• by jythie (914043)
          Util you make a website that for some odd reason does not render in certain browser/OS combinations. Or some of the students are having connectivity issues.. or there is some wifi interference... or some students are having problems with their personal machines.

          Personal machines have always been problematic when required for class time.
        • okay using just html diagram a 3 stage amplifier at the component level (with voltage/current values).

        • You don't work in higher education, do you?

      • by Anonymous Coward on Thursday January 10, 2013 @10:14AM (#42545145)

        All this ignores the obvious: from a human factors perspective, one large surface with professor walking around and touching it seems to work best.

        For another example of this *style* of interaction but with everyone participating from a screen, see weather forecasting. The meteorologist is blue screened in so he can gesture and such.

        So long as there are physically students in the same room as the teacher, there will be a large shared screen that actually has stuff on it. For remote only, in theory the professor could be blue-screened onto the materials, but given the more interactive nature of education, it's probably that a professor would still have a big screen simply to make modifying the contents less awkward.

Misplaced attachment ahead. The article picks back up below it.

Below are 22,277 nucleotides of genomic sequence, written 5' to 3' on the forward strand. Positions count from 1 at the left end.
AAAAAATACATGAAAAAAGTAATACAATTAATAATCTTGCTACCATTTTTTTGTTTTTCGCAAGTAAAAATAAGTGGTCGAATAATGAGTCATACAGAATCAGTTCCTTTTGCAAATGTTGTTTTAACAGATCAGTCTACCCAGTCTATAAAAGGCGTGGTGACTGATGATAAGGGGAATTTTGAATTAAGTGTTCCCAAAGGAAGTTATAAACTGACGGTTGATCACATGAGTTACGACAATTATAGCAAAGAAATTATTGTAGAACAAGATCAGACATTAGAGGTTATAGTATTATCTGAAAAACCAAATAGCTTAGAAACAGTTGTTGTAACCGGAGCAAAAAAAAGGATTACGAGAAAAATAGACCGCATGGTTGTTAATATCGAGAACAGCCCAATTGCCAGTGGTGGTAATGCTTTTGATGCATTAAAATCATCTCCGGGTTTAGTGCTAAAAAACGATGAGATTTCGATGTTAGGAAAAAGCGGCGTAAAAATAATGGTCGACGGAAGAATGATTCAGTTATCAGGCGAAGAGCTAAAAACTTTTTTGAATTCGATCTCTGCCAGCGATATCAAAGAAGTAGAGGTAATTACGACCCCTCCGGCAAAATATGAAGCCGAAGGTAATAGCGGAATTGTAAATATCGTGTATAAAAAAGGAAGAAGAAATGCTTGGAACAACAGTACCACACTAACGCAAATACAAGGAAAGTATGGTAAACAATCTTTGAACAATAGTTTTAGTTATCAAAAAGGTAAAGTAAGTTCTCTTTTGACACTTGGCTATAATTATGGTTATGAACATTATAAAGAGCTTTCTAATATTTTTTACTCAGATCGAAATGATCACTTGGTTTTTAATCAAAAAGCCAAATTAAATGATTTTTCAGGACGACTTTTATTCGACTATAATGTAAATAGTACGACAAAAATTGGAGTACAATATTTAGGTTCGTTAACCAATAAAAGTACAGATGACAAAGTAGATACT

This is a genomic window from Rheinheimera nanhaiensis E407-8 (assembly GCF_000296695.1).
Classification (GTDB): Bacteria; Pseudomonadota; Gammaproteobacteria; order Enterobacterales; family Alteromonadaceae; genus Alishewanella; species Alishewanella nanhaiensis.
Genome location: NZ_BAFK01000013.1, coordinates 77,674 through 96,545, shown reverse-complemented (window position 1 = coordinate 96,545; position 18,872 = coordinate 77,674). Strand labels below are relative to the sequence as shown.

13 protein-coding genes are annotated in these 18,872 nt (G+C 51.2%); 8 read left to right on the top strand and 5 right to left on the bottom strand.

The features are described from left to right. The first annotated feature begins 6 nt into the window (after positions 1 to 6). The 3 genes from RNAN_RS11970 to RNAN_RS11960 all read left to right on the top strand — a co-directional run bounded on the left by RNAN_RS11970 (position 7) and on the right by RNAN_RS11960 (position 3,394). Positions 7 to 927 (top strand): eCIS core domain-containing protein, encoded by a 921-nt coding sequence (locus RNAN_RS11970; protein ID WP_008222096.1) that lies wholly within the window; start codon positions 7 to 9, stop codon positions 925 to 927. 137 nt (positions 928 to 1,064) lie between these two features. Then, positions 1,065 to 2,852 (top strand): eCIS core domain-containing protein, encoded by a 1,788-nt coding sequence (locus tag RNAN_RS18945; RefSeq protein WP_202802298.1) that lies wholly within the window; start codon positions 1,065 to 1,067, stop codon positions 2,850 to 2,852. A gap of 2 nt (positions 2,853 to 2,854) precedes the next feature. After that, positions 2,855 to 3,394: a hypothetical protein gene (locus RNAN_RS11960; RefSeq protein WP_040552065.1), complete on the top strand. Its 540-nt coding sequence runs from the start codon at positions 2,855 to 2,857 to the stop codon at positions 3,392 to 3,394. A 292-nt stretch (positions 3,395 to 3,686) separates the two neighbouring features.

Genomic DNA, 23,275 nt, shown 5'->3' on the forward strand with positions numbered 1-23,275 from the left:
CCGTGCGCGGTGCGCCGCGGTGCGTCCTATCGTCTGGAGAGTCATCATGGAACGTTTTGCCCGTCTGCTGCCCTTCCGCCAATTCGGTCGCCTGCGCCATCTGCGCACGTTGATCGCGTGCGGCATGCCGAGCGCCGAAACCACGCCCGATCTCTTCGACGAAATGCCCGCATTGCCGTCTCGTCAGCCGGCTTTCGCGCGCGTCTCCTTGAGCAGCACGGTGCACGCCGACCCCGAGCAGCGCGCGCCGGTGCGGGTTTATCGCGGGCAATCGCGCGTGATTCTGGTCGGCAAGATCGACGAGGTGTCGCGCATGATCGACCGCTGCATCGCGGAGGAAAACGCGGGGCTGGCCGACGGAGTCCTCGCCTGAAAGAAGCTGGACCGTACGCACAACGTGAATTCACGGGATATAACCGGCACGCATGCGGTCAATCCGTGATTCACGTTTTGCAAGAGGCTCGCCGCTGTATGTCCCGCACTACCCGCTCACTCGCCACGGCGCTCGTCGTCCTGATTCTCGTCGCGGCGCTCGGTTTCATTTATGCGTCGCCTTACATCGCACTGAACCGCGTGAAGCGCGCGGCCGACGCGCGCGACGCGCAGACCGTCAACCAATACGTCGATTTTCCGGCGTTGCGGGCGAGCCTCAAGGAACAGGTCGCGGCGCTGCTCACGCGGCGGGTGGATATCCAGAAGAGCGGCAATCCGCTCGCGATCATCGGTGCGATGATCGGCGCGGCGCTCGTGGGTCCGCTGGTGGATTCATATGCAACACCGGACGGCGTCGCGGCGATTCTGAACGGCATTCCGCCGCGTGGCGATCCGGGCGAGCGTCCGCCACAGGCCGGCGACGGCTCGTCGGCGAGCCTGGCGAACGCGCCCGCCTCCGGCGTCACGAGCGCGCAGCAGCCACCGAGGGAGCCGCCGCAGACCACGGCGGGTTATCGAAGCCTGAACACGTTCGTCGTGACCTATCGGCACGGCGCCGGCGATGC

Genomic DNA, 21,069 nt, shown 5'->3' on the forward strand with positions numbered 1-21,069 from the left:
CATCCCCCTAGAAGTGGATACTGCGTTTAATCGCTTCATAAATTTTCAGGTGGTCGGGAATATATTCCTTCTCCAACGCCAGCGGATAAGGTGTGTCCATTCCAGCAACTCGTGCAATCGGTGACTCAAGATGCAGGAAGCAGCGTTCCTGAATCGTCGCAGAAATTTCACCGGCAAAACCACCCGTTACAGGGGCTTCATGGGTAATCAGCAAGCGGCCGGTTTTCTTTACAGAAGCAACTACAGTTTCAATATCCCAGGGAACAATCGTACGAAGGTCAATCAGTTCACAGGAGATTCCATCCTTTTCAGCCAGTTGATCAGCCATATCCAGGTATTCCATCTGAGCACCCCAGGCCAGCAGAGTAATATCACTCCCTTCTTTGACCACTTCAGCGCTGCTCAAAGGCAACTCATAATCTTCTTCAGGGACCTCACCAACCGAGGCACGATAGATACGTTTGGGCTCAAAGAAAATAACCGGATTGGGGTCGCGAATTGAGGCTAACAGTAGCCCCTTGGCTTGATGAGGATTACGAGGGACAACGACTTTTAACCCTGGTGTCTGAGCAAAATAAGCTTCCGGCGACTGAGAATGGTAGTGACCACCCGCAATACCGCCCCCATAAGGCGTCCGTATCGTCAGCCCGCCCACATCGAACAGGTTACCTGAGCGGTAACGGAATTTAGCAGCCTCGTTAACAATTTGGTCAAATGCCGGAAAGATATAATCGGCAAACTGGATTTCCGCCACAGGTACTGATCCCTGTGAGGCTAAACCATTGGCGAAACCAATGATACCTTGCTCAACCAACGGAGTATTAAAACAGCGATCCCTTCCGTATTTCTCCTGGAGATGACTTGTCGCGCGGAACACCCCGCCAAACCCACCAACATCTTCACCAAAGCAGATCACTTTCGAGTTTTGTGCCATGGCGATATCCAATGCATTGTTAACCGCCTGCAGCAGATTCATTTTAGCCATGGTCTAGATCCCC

• by jythie (914043)
        Off and on schools will try to force make/models or compatibility with some centralized application, but even if all of that is standardized you still have the problems of 'what if some student's machine is having trouble' or 'student forgets/looses/breaks machine', which, as you say, either eats up class time or locks the student out of the class.

        I have seen success with out-of-class tools and applications, but those work because there is time to deal with problems.